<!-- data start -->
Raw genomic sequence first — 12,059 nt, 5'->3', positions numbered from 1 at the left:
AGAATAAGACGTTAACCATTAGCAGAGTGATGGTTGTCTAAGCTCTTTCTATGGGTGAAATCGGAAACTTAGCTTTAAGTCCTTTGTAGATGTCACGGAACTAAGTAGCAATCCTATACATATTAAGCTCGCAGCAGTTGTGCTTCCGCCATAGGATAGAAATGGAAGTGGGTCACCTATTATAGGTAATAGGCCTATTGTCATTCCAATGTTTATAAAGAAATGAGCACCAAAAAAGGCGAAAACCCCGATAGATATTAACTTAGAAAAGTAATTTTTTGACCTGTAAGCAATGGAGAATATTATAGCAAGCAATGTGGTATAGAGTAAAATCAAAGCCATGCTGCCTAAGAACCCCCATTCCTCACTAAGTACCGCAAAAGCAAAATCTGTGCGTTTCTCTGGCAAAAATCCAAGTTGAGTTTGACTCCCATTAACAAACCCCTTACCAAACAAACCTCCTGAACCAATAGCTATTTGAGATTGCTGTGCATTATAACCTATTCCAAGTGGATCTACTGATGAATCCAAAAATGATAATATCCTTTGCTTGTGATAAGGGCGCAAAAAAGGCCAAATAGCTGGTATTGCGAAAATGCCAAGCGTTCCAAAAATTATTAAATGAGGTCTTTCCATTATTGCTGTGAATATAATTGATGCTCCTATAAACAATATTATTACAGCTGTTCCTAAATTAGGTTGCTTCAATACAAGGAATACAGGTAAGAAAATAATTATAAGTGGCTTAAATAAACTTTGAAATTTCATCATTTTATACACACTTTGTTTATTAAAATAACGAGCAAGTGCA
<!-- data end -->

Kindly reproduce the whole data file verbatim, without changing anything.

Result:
Raw genomic sequence first — 12,059 nt, 5'->3', positions numbered from 1 at the left:
AGAATAAGACGTTAACCATTAGCAGAGTGATGGTTGTCTAAGCTCTTTCTATGGGTGAAATCGGAAACTTAGCTTTAAGTCCTTTGTAGATGTCACGGAACTAAGTAGCAATCCTATACATATTAAGCTCGCAGCAGTTGTGCTTCCGCCATAGGATAGAAATGGAAGTGGGTCACCTATTATAGGTAATAGGCCTATTGTCATTCCAATGTTTATAAAGAAATGAGCACCAAAAAAGGCGAAAACCCCGATAGATATTAACTTAGAAAAGTAATTTTTTGACCTGTAAGCAATGGAGAATATTATAGCAAGCAATGTGGTATAGAGTAAAATCAAAGCCATGCTGCCTAAGAACCCCCATTCCTCACTAAGTACCGCAAAAGCAAAATCTGTGCGTTTCTCTGGCAAAAATCCAAGTTGAGTTTGACTCCCATTAACAAACCCCTTACCAAACAAACCTCCTGAACCAATAGCTATTTGAGATTGCTGTGCATTATAACCTATTCCAAGTGGATCTACTGATGAATCCAAAAATGATAATATCCTTTGCTTGTGATAAGGGCGCAAAAAAGGCCAAATAGCTGGTATTGCGAAAATGCCAAGCGTTCCAAAAATTATTAAATGAGGTCTTTCCATTATTGCTGTGAATATAATTGATGCTCCTATAAACAATATTATTACAGCTGTTCCTAAATTAGGTTGCTTCAATACAAGGAATACAGGTAAGAAAATAATTATAAGTGGCTTAAATAAACTTTGAAATTTCATCATTTTATACACACTTTGTTTATTAAAATAACGAGCAAGTGCA